Pablo Casado, leader of the PP: "You don't speak Catalan in the Balearic Islands! Who would think of that!"

The president of the state PP says that Mallorcan, Menorcan, Ibicencan and Formenteran are different languages

Maria Llull
2 min
Pablo Casado

Every time the president of the state PP, Pablo Casado, steps on the Balearic Islands, he charges against the Balearic language, and the 16th Balearic congress was no exception. Minutes after the election of Marga Prohens as president of the party in the Balearic Islands, Casado has made the concluding speech, during which he has assured that in the Islands Catalan is not spoken, but "Mallorcan, Menorcan, Ibicencan and Formenteran". "In the Balearic Islands you don't speak Catalan! Who would think of that" he said to an applause from the audience and after Prohens had highlighted the uniqueness of the Islands and their own culture.

In addition, Casado has criticised that the Catalan language is a requirement to work in the public health system. "What anaesthetised Mallorcan who has to undergo surgery cares if the doctor doesn't know Catalan?" he said, strongly demanding "freedom also in the civil service". And, of course, he also made reference to education, an area in which the PP defends "the freedom of parents" to choose the language of instruction of their children.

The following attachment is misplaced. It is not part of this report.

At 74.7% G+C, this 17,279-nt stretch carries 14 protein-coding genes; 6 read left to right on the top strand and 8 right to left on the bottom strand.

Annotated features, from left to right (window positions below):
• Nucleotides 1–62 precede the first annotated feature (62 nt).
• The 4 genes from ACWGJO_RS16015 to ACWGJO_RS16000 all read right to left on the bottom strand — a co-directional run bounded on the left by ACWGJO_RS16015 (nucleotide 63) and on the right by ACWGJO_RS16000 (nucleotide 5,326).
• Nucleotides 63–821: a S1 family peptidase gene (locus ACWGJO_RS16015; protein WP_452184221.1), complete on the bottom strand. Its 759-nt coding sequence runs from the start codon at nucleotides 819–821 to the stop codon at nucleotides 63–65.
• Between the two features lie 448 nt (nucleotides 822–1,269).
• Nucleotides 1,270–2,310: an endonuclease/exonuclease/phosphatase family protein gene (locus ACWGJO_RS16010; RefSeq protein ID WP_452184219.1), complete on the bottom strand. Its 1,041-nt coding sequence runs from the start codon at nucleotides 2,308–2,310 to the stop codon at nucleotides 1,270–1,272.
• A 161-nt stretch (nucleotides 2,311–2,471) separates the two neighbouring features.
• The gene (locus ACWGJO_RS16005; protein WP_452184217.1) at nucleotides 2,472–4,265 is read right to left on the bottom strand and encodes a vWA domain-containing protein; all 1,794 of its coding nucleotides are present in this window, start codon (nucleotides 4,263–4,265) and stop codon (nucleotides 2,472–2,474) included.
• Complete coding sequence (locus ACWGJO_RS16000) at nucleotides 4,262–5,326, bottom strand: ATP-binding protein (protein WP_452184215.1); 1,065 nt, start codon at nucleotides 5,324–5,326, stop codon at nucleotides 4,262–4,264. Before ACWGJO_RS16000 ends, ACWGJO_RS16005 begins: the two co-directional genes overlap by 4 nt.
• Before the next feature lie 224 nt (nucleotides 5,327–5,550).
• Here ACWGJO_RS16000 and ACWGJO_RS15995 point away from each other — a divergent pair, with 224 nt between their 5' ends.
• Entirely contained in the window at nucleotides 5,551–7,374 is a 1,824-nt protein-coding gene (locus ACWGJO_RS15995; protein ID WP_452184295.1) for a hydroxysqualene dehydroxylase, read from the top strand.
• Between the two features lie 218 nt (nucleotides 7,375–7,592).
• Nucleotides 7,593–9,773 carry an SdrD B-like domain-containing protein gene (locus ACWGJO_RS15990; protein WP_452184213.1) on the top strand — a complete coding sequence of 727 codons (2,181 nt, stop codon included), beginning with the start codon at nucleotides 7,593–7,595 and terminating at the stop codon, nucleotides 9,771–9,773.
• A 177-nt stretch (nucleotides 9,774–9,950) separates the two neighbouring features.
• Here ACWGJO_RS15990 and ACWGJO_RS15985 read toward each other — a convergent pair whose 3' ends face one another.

He has even taken advantage of Pedro Sánchez's trip to the United States to hand out another attack against the alleged discrimination that Castilian suffers in the territories with their own language. "Why doesn't Sánchez defend Castilian in Mallorca, Ibiza, Formentera, Valencia, Tarragona and Guipúzcoa", he asked. "Or at least the freedom for all children to be educated in both co-official languages", he added.

Two years ago, Casado already claimed for Catalan to not be a requirement for access to the civil service, although that time he was not so bold and did not claim that in the Balearic Islands Catalan is not spoken. However, he did state that in the Islands there was what he called a "cordial bilingualism", and that it was not "to the detriment of Castilian". At the time, Casado did stress his commitment to "Mallorcan, Menorcan,  Ibicencan and Formenteran", without even pronouncing the word Catalan.